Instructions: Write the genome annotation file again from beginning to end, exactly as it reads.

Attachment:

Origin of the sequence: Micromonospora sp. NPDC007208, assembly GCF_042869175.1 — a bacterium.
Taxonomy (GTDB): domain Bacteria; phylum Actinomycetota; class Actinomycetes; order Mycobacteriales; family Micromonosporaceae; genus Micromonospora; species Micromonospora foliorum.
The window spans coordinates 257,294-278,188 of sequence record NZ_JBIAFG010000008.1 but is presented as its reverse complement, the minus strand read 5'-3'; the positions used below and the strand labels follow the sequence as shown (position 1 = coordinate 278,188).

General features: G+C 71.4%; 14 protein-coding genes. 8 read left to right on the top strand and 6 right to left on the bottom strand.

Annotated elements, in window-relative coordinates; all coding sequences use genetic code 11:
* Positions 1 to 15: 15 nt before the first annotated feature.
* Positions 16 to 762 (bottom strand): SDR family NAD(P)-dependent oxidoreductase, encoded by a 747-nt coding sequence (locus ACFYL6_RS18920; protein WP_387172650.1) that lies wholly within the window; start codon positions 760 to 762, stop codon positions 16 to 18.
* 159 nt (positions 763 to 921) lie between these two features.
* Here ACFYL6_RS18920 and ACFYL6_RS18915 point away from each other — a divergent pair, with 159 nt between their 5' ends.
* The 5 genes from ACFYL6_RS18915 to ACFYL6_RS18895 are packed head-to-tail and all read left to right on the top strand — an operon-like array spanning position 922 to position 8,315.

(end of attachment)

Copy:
Origin of the sequence: Micromonospora sp. NPDC007208, assembly GCF_042869175.1 — a bacterium.
Taxonomy (GTDB): domain Bacteria; phylum Actinomycetota; class Actinomycetes; order Mycobacteriales; family Micromonosporaceae; genus Micromonospora; species Micromonospora foliorum.
The window spans coordinates 257,294-278,188 of sequence record NZ_JBIAFG010000008.1 but is presented as its reverse complement, the minus strand read 5'-3'; the positions used below and the strand labels follow the sequence as shown (position 1 = coordinate 278,188).

General features: G+C 71.4%; 14 protein-coding genes. 8 read left to right on the top strand and 6 right to left on the bottom strand.

Annotated elements, in window-relative coordinates; all coding sequences use genetic code 11:
* Positions 1 to 15: 15 nt before the first annotated feature.
* Positions 16 to 762 (bottom strand): SDR family NAD(P)-dependent oxidoreductase, encoded by a 747-nt coding sequence (locus ACFYL6_RS18920; protein WP_387172650.1) that lies wholly within the window; start codon positions 760 to 762, stop codon positions 16 to 18.
* 159 nt (positions 763 to 921) lie between these two features.
* Here ACFYL6_RS18920 and ACFYL6_RS18915 point away from each other — a divergent pair, with 159 nt between their 5' ends.
* The 5 genes from ACFYL6_RS18915 to ACFYL6_RS18895 are packed head-to-tail and all read left to right on the top strand — an operon-like array spanning position 922 to position 8,315.